On Aug. 9, 2007, BNP Paribas froze three of its investment funds—barring investors from withdrawing billions of euros—because of a lack of liquidity in the US markets. At that time, the French bank was the third-largest in the world by assets. For a bank that size to admit that it simply had no idea what some of its US property assets were worth rattled the markets.
Many now consider this the unofficial start of the global financial crisis, which led to millions of job losses and trillions of dollars spent to bail out banks around the world. Ten years later, the banks that once dominated the financial industry have drastically fallen from grace.
The Royal Bank of Scotland and Deutsche Bank, the first- and second-ranked global banks (by assets) at the end of 2007, are still paying the price for their involvement in the selling of dodgy US mortgages and many other misdeeds. RBS, which was bailed out by the UK government and is still majority owned by British taxpayers, expects to make it a full 10 years (paywall) before it returns to making annual profits. It is now the 24th largest bank in the world. Meanwhile, Deutsche Bank’s share price has fallen by 80% over the past decade.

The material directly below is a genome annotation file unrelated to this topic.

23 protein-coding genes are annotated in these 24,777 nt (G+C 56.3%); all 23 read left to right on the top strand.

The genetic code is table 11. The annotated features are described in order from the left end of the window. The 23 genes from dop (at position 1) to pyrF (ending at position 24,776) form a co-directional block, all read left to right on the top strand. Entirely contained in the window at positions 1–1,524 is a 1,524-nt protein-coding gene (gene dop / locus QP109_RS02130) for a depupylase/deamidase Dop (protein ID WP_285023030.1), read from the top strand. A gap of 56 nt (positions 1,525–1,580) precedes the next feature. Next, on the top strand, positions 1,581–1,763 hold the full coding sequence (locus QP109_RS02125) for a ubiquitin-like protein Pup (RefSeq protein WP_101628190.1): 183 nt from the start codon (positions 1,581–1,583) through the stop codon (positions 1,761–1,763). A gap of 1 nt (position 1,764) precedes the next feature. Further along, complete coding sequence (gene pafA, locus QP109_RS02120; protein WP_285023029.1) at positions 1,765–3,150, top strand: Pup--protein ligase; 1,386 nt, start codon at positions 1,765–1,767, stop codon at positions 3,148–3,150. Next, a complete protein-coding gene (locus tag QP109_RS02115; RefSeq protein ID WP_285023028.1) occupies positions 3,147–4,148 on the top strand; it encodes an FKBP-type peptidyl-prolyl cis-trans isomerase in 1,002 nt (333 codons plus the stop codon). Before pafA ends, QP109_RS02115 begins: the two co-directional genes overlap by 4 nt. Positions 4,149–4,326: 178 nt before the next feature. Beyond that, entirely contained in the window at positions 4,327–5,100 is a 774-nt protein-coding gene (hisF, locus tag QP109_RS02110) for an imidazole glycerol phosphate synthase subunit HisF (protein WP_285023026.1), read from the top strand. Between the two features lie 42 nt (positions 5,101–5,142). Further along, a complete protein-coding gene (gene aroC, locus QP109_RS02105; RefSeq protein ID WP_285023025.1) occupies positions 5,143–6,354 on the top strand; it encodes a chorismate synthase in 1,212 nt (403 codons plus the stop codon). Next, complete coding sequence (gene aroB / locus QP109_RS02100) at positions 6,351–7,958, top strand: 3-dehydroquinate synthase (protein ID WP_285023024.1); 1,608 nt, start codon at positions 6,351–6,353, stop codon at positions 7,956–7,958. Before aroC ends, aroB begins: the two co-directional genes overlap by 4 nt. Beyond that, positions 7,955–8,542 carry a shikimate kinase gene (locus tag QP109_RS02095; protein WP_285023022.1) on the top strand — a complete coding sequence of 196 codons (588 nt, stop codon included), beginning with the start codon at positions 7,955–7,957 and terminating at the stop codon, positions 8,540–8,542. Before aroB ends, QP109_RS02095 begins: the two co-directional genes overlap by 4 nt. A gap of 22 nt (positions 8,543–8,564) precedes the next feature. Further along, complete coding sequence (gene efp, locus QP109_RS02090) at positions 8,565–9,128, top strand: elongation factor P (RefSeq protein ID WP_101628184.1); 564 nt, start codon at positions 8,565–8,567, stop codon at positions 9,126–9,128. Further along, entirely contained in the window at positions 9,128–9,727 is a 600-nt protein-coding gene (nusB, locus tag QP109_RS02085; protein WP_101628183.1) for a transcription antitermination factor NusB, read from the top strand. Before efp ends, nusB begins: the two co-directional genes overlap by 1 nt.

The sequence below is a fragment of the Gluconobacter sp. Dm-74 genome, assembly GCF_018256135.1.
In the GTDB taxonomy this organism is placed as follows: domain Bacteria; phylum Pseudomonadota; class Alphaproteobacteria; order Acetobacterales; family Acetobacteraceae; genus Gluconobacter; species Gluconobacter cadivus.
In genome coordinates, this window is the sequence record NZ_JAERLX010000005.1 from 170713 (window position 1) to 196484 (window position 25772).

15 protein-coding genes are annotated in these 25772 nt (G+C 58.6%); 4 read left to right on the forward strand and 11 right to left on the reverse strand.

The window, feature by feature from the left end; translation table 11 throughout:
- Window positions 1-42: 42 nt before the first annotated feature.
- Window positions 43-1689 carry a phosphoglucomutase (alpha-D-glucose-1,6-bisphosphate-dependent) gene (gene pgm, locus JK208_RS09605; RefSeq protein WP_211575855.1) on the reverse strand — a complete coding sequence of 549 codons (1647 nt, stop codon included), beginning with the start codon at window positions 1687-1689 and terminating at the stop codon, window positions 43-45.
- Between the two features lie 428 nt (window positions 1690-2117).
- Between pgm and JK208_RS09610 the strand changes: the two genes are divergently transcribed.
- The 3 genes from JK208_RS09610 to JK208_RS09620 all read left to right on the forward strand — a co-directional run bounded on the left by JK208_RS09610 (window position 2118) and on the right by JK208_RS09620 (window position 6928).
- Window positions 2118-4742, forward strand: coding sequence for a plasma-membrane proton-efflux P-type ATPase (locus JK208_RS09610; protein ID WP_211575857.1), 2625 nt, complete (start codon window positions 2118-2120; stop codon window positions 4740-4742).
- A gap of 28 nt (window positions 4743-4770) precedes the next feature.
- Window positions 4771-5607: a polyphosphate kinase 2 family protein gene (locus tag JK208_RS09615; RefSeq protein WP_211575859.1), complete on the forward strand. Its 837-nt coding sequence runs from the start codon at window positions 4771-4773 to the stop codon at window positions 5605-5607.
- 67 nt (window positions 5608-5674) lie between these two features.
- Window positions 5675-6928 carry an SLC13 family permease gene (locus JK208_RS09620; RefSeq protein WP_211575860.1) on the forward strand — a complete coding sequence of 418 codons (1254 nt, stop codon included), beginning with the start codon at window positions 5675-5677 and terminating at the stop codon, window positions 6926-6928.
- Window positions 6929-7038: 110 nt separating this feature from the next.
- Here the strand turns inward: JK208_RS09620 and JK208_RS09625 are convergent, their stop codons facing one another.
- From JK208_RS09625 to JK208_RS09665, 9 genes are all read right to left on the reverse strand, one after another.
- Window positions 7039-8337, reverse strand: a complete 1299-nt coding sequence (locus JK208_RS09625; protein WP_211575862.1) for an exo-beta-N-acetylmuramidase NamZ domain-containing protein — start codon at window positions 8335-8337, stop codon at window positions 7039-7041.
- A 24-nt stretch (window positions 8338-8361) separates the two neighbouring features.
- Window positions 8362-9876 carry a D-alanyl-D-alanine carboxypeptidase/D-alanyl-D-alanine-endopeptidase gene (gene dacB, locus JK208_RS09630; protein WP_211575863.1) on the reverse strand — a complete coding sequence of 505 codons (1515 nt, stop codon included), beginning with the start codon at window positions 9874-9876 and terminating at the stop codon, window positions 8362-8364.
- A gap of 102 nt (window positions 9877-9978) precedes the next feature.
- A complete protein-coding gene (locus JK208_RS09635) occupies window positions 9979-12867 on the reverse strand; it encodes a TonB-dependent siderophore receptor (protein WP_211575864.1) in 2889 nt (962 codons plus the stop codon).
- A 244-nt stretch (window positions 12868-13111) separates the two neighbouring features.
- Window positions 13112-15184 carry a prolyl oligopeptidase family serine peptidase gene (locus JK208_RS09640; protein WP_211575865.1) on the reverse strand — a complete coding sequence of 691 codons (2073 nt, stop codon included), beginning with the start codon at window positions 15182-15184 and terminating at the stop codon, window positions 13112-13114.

At the time, banks really didn’t know what was hitting them. In an earnings call in September 2007, Sam Molinaro, CFO of Bear Stearns, said “we think the worst is largely behind us.” Six months later, the investment bank had completely collapsed and was sold to JPMorgan. The CFO of Lehman Brothers, Christopher O’Meara, made a similar comment around the same time: “Barring any unforeseen circumstances, we feel that the worst of this credit correction is behind us.” And, well, you know what happened next.
Reflecting a broader change in the general world order, Chinese banks are now the largest in the world.
At the same time, over the past decade big US banks have managed to win global market share, despite their starring role at the center of the crisis. According to consultancy Oliver Wyman, 50% of industry revenue now comes from US banks, up from 40% in 2007. Jamie Dimon of JPMorgan is one of the few bank CEOs to have kept his job over that time.
The US government was faster to pump money into its banking system to recapitalize shaky lenders during the depths of the crisis, and strict new regulations to make the system safer were introduced faster than in Europe. If US banks were “too big to fail” back then, they are even more so now.